I completed my PhD in 2006, after almost 22 years of industry experience, and began teaching and research at UBC in 2007. I felt I had had this crazy industrial experience, and I wanted to give something back. I wanted to help young mining engineers make sustainable mining a reality and not just an abstract idea by drawing on my own real-world experiences to put meat on the bones of our mining curriculum.

My research revolves around what I call the Mine of the Future, and what I mean by that is being able to extract the most from the mine for everyone involved or in other words, complete resource utilisation. One facet of that is the research I’m most known for; my carbon dioxide sequestration work, where I’m taking a common and naturally occurring process, mineral carbonation, and effectively ‘industrialising it’ to accelerate the uptake of CO2 in a mineral form that is both thermodynamically stable but also produces a product that can be used for other industrial purposes.

I started as a field geologist in the Northern Ontario bush, mapping the land using a Silva compass and air photos for five months at a time. . I lived in a tent and travelled by canoe, and it was very much the ‘Indiana Jones’ kind of environment!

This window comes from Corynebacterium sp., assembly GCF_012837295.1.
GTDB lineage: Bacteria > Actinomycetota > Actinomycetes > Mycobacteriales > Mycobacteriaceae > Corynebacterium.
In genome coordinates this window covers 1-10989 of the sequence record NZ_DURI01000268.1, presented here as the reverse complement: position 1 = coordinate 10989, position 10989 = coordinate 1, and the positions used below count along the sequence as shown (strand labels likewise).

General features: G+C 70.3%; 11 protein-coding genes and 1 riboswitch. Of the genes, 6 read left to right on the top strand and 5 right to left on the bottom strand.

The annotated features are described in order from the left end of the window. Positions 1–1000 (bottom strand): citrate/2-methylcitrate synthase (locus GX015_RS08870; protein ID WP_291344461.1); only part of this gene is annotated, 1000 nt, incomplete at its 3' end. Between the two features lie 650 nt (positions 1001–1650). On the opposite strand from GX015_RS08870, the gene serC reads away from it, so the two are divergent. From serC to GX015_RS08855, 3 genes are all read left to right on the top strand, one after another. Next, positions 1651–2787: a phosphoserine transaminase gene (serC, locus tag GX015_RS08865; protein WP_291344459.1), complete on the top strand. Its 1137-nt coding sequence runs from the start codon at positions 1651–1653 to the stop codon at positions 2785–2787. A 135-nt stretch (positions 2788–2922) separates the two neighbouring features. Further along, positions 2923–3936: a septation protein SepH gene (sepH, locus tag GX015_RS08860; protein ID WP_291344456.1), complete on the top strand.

Having worked on projects in 189 countries, can you give one standout example of sustainable mining success?

I don’t have to travel too far from home to do this! A shining example was in Northern Canada, in our newest territory, Nunavut. I was fortunate to be involved with a company that was developing a mining operation on Inuit land at the time the territory was just being formed and subject to a major land claims settlement.

The agreement negotiated with the Inuit people wasn’t so much about: “We’re going to develop this land, and you, the First Nation, is going to get X percent of the revenue or X percent of the jobs.” It was more of a guiding document that outlined the roles and responsibilities of each of the actors.